<?xml version="1.0" standalone="yes"?> <map_request  title="US Renal Disease Rates"  basemap="world_map"  datasource = "obiee_navteq_sample"  width="640"  height="480"  bgcolor="#a6cae0"  antialiase="false"  format="PNG_STREAM">  <center size="45">   <geoFeature>    <geometricProperty typeName="center">     <Point srsName="SDO:8307">     <coordinates>-96, 34</coordinates>     </Point>    </geometricProperty>   </geoFeature>  </center>  <legend bgstyle="fill:#ffffff;stroke:#ff0000" profile="MEDIUM" position="SOUTH_WEST">   <column>    <entry text="Number of Renal Disease Cases:" />    <entry style="V.POPULATION_COUNTY" tab="1" />   </column>  </legend>  <themes>   <theme name="theme1" min_scale="5.0E7" max_scale="0.0">   <jdbc_query     datasource="obiee_navteq_sample"    jdbc_srid="8307"     spatial_column="geometry"     render_style="OBIEE_NAVTEQ:V.POPULATION_COUNTY"> SELECT geometry,sqkm from obiee_state where iso_country_code='USA'</jdbc_query>   </theme>  </themes> </map_request> 

That's a hunk of XML to pass right, there is a lot going on in there. It basically sets the base map, size, center point, themes (or layers) to be added. The format is important, when you hop on over to the mapviewer doc you'll see that the format can take multiple values in our case we need 'XXX_STREAM' where XXX is the image format name e.g. PNG, JPG, etc. If you just request XXX then you get a URL string to the image on the server (that will come in handy in an upcoming post but not here) Finally the query that needs to be executed; this is the important bit for us; it needs to marry a map related column to some measure in this case 'sqkm'. Once the data set is returned, mapviewer can then 'map' the data. Our XML gets us this map to the left. Big prizes for the first one to spot whats wrong with the map? and why? Answers can be placed on the down tube of a shiny new 58cm Cervelo S5 and sent to the usual address.

For those of you that have gone back to part I of this post, you'll remember that we need to encode all of the XML before we can use it. Otherwise BIP gets all upset and reports a problem. When I started on this example I started to encode it all by hand, not a good plan and much shouting at the monitor ensued. Being lazee or smart, take your pick, I jumped on Google to look for some kind soul that had provided some web page that would do the encoding for me. Deepest thanks go out to the owner of http://meyerweb.com/eric/tools/dencoder/ you saved me from pulling out what hair I have left. For someone that has very little hair; I sure do talk about it on this blog a lot; maybe I need to talk to someone about that or get a toup?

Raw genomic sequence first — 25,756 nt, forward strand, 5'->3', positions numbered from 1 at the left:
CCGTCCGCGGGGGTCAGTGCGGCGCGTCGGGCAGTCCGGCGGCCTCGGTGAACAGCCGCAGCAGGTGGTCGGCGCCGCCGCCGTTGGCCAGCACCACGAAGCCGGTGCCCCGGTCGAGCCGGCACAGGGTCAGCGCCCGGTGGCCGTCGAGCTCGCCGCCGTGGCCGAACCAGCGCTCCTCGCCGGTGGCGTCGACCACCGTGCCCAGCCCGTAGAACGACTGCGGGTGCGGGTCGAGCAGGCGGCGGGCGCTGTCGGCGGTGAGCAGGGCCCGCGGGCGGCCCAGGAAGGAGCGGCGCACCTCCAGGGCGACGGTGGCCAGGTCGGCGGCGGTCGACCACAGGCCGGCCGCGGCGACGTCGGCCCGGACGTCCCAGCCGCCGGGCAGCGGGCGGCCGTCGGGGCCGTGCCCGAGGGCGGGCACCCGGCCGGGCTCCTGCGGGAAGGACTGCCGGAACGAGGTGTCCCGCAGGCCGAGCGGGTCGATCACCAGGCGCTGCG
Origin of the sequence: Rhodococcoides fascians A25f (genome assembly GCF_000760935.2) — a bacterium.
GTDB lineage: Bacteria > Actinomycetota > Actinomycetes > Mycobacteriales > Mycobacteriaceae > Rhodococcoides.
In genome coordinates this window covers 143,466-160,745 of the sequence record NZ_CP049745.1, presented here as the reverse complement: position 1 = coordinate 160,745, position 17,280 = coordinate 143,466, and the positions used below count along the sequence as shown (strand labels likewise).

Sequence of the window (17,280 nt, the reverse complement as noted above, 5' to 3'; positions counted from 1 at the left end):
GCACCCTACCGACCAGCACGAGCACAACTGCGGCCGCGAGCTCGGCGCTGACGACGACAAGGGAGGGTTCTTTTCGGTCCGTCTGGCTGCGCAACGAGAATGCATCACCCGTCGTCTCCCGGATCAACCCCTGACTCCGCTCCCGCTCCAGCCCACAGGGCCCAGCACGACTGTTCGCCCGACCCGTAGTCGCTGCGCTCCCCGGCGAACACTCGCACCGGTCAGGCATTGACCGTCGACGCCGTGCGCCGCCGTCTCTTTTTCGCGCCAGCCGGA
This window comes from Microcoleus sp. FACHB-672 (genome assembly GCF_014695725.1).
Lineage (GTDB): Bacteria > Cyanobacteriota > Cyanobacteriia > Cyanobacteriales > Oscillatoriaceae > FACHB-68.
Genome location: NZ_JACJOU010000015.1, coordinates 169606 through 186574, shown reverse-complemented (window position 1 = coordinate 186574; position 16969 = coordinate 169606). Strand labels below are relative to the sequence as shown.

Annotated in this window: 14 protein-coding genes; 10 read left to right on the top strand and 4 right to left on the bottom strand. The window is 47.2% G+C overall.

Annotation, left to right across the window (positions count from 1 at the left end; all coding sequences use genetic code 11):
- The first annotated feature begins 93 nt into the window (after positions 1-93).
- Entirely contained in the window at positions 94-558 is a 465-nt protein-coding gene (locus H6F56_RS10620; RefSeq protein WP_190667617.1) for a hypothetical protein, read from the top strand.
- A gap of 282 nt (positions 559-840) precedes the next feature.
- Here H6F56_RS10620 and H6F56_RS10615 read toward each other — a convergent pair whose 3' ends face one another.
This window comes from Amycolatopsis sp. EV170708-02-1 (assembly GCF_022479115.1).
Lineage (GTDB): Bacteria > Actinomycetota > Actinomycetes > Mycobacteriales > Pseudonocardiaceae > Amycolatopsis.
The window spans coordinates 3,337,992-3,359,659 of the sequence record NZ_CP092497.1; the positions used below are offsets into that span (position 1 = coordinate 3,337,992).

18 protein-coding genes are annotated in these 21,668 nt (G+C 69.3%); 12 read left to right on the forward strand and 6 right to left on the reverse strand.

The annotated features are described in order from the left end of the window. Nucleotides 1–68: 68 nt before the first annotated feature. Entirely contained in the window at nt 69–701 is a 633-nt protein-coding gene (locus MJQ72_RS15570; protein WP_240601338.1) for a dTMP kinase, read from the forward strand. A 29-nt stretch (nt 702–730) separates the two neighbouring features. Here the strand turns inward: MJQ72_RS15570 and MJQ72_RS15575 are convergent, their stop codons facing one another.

Encoding nightmare solved but its going to be a big ugly piece of text to manage if I just encode the lot and assign it to a parameter. I decided to break it up a bit into sections and then use a concat function to bring it all back together.

<?param@begin:mReq;concat($mURL,$pXMLStr,$pMapRq,$pCenterOp,$pGeo,$pCentCl,$pLeg,$pTheme,$pMapRqCl)?>

The individual pieces make the string more manageable in terms of needing to make changes. I would recommend embedding the actual XML string into the template and noting which section belongs to which parameter and then surrounding it with an IF statement to hide it at runtime. The concat generated a big ol URL that I can test in a browser to ensure its going to return the map I want. You'll see in the template that you can test on the desktop too, as long as you have access to the mapviewer server.

Once you have the URL correct its just a case of dropping it into a form field:

<fo:external-graphic src="url({$mReq})"/>

At runtime the URL is resolved, called and the map returned to BIP for rendering. 

For those of you on 11g (I have tested this on 11.1.1.5 BIP) you can download the complete report here. You just need to upload it and probably change the data connection on the data model. It relies on the obiee_navteq db user that is installed with the BIEE sample app.

For those of you on 10g, heres the template and some sample data to play with.

Next for this series, parameterizing the XML so that users can set various features at runtime. Imagine being able to ask for 'Renal disease cases by state' for one request and then 'Liver disease cases by country' for another using the same report/template.
Following that, after my somewhat 'hit it with a big hammer until it submits' (we're good at that in our house :) approach I have plans for something a bit more sophisticated.